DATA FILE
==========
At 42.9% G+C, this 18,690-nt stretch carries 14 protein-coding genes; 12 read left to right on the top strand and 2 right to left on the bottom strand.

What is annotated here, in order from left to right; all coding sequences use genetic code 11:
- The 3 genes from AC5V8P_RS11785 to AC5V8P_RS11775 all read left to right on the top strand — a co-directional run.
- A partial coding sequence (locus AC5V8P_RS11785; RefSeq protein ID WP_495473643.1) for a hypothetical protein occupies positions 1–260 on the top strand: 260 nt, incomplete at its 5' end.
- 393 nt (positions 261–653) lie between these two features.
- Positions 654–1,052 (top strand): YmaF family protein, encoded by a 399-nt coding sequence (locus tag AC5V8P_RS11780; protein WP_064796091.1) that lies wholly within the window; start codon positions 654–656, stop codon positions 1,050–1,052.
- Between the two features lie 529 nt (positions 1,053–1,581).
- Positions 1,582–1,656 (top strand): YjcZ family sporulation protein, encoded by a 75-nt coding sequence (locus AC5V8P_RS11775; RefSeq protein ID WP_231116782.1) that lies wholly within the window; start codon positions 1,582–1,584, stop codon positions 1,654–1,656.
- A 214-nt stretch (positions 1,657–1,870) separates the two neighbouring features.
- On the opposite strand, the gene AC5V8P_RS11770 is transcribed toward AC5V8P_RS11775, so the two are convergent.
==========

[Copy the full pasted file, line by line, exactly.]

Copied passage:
At 42.9% G+C, this 18,690-nt stretch carries 14 protein-coding genes; 12 read left to right on the top strand and 2 right to left on the bottom strand.

What is annotated here, in order from left to right; all coding sequences use genetic code 11:
- The 3 genes from AC5V8P_RS11785 to AC5V8P_RS11775 all read left to right on the top strand — a co-directional run.
- A partial coding sequence (locus AC5V8P_RS11785; RefSeq protein ID WP_495473643.1) for a hypothetical protein occupies positions 1–260 on the top strand: 260 nt, incomplete at its 5' end.
- 393 nt (positions 261–653) lie between these two features.
- Positions 654–1,052 (top strand): YmaF family protein, encoded by a 399-nt coding sequence (locus tag AC5V8P_RS11780; protein WP_064796091.1) that lies wholly within the window; start codon positions 654–656, stop codon positions 1,050–1,052.
- Between the two features lie 529 nt (positions 1,053–1,581).
- Positions 1,582–1,656 (top strand): YjcZ family sporulation protein, encoded by a 75-nt coding sequence (locus AC5V8P_RS11775; RefSeq protein ID WP_231116782.1) that lies wholly within the window; start codon positions 1,582–1,584, stop codon positions 1,654–1,656.
- A 214-nt stretch (positions 1,657–1,870) separates the two neighbouring features.
- On the opposite strand, the gene AC5V8P_RS11770 is transcribed toward AC5V8P_RS11775, so the two are convergent.